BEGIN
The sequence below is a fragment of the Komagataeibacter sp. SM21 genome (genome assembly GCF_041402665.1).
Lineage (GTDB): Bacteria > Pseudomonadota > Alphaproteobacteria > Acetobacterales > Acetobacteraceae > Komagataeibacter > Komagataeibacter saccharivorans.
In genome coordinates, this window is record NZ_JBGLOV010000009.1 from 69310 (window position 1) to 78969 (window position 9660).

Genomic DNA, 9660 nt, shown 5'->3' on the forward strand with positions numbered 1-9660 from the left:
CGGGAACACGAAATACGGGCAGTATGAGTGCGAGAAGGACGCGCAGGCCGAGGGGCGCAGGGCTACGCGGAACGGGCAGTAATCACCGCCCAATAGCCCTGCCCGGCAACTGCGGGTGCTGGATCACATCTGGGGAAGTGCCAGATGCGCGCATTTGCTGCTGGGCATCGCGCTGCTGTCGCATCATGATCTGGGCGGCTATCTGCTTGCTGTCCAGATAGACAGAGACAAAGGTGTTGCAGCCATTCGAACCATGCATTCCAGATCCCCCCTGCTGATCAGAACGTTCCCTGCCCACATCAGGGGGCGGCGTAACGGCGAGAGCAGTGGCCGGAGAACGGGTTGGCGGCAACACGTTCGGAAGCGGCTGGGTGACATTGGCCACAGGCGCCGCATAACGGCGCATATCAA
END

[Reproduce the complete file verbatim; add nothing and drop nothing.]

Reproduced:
The sequence below is a fragment of the Komagataeibacter sp. SM21 genome (genome assembly GCF_041402665.1).
Lineage (GTDB): Bacteria > Pseudomonadota > Alphaproteobacteria > Acetobacterales > Acetobacteraceae > Komagataeibacter > Komagataeibacter saccharivorans.
In genome coordinates, this window is record NZ_JBGLOV010000009.1 from 69310 (window position 1) to 78969 (window position 9660).

Genomic DNA, 9660 nt, shown 5'->3' on the forward strand with positions numbered 1-9660 from the left:
CGGGAACACGAAATACGGGCAGTATGAGTGCGAGAAGGACGCGCAGGCCGAGGGGCGCAGGGCTACGCGGAACGGGCAGTAATCACCGCCCAATAGCCCTGCCCGGCAACTGCGGGTGCTGGATCACATCTGGGGAAGTGCCAGATGCGCGCATTTGCTGCTGGGCATCGCGCTGCTGTCGCATCATGATCTGGGCGGCTATCTGCTTGCTGTCCAGATAGACAGAGACAAAGGTGTTGCAGCCATTCGAACCATGCATTCCAGATCCCCCCTGCTGATCAGAACGTTCCCTGCCCACATCAGGGGGCGGCGTAACGGCGAGAGCAGTGGCCGGAGAACGGGTTGGCGGCAACACGTTCGGAAGCGGCTGGGTGACATTGGCCACAGGCGCCGCATAACGGCGCATATCAA